After undergoing surgery for a heart valve replacement, Kathy Young died. Kathy's husband, Greg Oury, brought this medical malpractice suit on behalf of Kathy's estate, alleging that the doctor who performed the surgery (Doctor) (1) was negligent in recommending the specific procedure that he used in the surgery, the Ross procedure; and (2) failed to obtain Kathy's informed consent because he did not tell her that the Ross procedure was controversial and that Kathy was not a good candidate for the procedure. During the trial, Doctor displayed a chart indicating patient survival rates of various valve replacement surgeries. The court later deemed inadmissible the chart and Doctor's related testimony because the chart had not been disclosed before trial and because the admission lacked foundational support. The jury returned a verdict for Doctor. The Supreme Court reversed and remanded for a new trial, holding that the circuit court's erroneous admission of Doctor's chart and testimony allowed the jury to hear unsupported and surprise evidence directly related to the issue of informed consent, and there being no clear and timely curative instruction, the evidence in all probability prejudicially influenced the jury in its decision. View "Young v. Oury" on Justia Law
The parties in this case signed an arbitration agreement providing that arbitration would occur in accordance with the National Arbitration Forum (NAF) Code of Procedure, but the NAF became unavailable to administer its Code and the arbitration. Defendants moved the circuit court to appoint a substitute arbitrator under Section 5 of the Federal Arbitration Act (FAA). The circuit court concluded that a substitute arbitrator could not be appointed under Section 5 because the NAF Code of Procedure was integral to the parties' agreement to arbitrate and the NAF was unavailable to administer its Code. The Supreme Court reversed after considering the language of the arbitration agreement, the language of the NAF Code, and the federal policy expressed in the FAA, holding that Section 5 applied, and that absent some other defense, Section 5 required the appointment of a substitute arbitrator.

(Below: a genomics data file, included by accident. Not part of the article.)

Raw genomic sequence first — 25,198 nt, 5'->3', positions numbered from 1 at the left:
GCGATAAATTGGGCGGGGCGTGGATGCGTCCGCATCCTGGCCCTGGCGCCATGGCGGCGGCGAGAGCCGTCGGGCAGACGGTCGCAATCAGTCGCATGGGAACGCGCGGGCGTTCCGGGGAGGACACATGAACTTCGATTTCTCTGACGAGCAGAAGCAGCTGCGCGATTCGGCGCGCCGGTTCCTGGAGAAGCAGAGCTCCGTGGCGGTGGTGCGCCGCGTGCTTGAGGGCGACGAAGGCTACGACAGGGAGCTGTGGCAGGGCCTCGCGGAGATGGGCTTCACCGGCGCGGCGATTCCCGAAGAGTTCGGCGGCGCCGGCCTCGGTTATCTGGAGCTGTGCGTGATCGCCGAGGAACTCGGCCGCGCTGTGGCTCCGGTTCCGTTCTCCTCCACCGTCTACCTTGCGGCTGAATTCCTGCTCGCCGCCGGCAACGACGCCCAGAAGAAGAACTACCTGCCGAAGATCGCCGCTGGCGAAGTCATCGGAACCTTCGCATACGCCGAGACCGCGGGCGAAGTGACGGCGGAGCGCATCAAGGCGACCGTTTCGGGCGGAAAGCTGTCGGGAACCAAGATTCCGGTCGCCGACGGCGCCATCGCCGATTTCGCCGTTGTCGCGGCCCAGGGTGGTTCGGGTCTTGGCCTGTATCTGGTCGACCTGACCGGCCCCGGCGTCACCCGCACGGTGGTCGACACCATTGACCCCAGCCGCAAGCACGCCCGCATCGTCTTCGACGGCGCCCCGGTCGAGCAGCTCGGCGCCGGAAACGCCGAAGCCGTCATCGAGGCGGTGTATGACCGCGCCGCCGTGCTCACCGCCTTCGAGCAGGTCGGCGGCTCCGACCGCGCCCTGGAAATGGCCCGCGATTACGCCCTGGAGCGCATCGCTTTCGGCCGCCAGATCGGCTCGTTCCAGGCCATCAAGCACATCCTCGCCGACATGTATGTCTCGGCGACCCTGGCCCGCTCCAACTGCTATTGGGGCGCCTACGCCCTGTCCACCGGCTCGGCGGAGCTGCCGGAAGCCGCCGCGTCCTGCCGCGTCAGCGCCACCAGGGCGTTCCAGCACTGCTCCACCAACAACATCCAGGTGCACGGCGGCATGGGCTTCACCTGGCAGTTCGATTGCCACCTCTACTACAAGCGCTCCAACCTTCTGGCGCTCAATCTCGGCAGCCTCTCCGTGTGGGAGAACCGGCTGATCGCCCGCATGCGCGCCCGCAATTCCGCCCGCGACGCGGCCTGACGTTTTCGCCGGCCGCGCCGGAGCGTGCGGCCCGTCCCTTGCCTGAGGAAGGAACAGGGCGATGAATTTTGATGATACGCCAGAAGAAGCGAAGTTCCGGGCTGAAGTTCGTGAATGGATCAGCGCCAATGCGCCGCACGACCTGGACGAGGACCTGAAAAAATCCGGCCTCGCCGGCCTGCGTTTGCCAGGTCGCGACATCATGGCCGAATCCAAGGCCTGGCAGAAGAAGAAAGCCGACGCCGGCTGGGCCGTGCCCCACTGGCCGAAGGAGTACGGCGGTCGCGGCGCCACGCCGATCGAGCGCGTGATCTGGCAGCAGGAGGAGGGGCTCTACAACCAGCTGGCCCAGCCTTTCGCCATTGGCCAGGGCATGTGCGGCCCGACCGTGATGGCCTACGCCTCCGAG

Employee received workers' compensation benefits for a neck and back injury he suffered in 2002 while working for Employer. After his benefits were discontinued in 2004, Employee sought treatment for a low back condition and petitioned the Department of Labor for workers' compensation benefits. The Department denied the petition, ruling that Employee did not prove his low back condition was related to his original 2002 work injury. The circuit court affirmed. The Supreme Court affirmed, holding that the Department correctly denied workers' compensation benefits where Employee failed to establish by a preponderance of the evidence that the 2002 injury was a major contributing cause of his current low back condition.
Posted in: Health Law, Injury Law, Insurance Law, Labor & Employment Law, South Dakota Supreme Court
Denise Estes filed suit against Dr. David Lonbaken, a podiatrist, for medical malpractice, alleging that Lonbaken negligently treated a neuroma on her foot and seeking damages. Estes filed the complaint in Buffalo County. Lonbaken moved to change venue to Hughes County, claiming Hughes County was the proper venue because Estes' surgery and follow-up treatment took place in Hughes County. The trial court granted Lonbaken's motion to change venue. At issue on appeal was whether Buffalo County was a proper venue for the action. The Supreme Court affirmed, holding that the facts creating the necessity for bringing the action took place exclusively in Hughes County, and as such, the proper venue was Hughes County.
After self-insured Employer filed for bankruptcy, it continued to take payroll deductions from Employees for medical coverage but stopped paying the provider hospital for the covered charges. The hospital then directly billed Employees for services that should have been paid by Employer. Employees filed suit to stop the hospital's attempts to collect payment, seeking relief under the theories of declaratory judgment, injunction, breach of contract, negligent infliction of emotional distress, and bad faith breach of contract. The circuit court granted summary judgment in favor of the hospital on all of Employees' claims. The Supreme Court reversed, holding (1) Employees had standing as third party beneficiaries to enforce the provisions of the hospital agreement and payer agreement; and (2) Employees were not obligated to pay for covered medical services under the agreements. Remanded.